Every Writer Needs a Writers’ Group

Diane Helentjaris
4 min readJun 21, 2022

Collaboration is the secret sauce to a happy writing life

Photo compliments off Andrez Lazic on Unsplash

Planning my business trip to Manhattan back in the 1980s, I decided I’d stay at the Algonquin Hotel. I’d heard of the Algonquin Round Table, the group of wits, writers, actors, and critics who lunched together daily for the decade beginning in 1919. I wanted to see what they’d seen, sit where they sat, and imagine the words flowing from the likes of Dorothy Parker and Harpo Marx. I wanted a break from the universal sameness of the Marriotts and Hiltons and Comfort Inns. I got it.

Of course, the cabby taking me there tried to do a run-around and add a couple blocks to the trip. He wrongly assumed I’d never been to the Big City. I set him back the direct way and we soon pulled up to the towering 1902 hotel.

I was delighted with my choice. Old-fangled plumbing in my tiny room surely must have been in place when writer and cartoonist James Thurber lived in the hotel. Small white and black tiles covered the bathroom floor. The closet door had been thickened with repeated coats of white paint. I ate breakfast on red leatherette banquettes in the Round Table room, the very room used in earlier decades by the group of writers and cultural mavens. I imagined their clinking glasses and chuckles as I downed my orange juice the next morning.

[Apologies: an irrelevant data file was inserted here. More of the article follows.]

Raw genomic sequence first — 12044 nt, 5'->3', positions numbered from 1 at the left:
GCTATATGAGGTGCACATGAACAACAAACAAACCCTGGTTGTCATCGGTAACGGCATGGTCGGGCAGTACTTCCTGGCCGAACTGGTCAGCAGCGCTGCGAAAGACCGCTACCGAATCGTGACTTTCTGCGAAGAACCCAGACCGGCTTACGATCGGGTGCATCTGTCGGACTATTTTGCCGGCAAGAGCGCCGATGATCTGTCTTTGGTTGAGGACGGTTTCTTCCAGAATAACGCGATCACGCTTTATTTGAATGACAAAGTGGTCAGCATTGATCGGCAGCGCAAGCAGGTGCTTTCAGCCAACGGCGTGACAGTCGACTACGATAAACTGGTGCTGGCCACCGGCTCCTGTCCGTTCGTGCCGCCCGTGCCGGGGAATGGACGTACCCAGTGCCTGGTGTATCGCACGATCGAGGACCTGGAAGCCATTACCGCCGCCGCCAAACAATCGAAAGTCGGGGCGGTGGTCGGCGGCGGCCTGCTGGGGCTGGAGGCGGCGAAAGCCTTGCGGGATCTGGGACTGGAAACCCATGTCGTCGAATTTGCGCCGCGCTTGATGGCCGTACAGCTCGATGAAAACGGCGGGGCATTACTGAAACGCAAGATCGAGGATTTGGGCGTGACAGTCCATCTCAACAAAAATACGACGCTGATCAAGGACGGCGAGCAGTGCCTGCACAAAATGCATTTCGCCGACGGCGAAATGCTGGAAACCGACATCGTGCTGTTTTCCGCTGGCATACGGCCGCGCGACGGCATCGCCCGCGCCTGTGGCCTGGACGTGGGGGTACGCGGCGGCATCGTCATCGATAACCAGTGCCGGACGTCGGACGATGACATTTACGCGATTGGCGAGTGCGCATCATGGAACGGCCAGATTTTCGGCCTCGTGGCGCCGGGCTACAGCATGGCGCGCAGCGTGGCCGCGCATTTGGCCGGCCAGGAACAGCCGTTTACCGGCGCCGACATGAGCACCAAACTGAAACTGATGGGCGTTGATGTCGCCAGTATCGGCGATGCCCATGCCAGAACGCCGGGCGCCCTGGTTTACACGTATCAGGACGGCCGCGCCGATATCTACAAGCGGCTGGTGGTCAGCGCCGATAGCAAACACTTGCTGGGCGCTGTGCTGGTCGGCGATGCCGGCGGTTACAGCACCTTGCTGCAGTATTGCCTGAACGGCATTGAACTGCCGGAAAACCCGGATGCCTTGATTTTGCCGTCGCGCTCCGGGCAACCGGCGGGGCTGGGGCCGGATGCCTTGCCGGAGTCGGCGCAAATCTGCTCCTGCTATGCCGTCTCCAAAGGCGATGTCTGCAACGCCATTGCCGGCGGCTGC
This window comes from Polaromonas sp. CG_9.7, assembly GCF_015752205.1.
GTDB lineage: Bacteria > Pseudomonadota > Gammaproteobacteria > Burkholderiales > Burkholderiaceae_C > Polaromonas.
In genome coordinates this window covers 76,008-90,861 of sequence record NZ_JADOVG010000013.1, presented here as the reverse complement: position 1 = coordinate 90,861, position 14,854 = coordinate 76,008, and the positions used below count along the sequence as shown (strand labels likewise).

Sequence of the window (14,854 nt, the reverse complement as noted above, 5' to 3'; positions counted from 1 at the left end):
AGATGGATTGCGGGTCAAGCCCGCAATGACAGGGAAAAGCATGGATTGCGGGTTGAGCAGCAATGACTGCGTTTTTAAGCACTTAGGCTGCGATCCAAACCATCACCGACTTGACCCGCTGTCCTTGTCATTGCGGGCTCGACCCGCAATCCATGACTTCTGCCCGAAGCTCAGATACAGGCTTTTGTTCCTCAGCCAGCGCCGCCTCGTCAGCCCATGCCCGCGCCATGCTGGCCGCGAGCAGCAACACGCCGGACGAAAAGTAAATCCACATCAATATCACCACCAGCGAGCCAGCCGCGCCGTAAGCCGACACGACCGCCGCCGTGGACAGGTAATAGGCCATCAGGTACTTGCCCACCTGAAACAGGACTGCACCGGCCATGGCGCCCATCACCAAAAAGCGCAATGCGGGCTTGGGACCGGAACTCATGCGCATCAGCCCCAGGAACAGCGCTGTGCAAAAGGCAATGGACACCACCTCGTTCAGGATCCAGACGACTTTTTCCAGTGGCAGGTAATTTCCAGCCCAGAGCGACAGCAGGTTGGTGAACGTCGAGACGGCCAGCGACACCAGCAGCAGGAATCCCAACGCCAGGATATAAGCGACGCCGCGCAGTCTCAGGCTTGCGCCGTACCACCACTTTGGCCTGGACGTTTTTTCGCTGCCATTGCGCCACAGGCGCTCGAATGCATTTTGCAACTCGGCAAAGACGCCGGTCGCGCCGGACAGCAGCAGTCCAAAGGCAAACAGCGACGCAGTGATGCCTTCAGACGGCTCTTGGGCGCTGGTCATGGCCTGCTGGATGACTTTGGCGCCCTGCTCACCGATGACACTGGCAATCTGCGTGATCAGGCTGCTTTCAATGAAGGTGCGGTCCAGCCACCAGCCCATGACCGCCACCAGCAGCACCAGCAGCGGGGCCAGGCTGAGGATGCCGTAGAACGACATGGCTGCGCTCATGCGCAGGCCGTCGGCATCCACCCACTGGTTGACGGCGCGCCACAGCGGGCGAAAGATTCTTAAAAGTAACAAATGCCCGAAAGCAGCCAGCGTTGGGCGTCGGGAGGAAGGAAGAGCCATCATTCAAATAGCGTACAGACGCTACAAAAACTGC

The Algonquin Hotel. Photo compliments of Wikimedia Commons

At my meeting later that day, I sat by a couple from Cleveland. They asked and I shared where I was staying and was horrified when the woman — a native of Brooklyn or one such borough — dropped “I heard John and Jane Roach live there.” I immediately recalled the white powder along the baseboard in my historic vintage closet back at the hotel and the unusual chemical smell in a few spots. Oh, well.

Whatever urban shortfalls infested the hotel in the 1980s, it had at one time sheltered and cosseted creatives. For centuries, writers and other artists have banded together to share business tips, gain emotional support, be inspired, and learn.

Emily Dickenson, or at least the Emily of mainstream media, was an outlier, hiding and stuffing her poetry into the bureau drawer. Few writers are…

Diane Helentjaris

Writer with a love of the overlooked. Author of the new historical fiction novel The Indenture of Ivy O’Neill,.www.DianeHelentjaris.com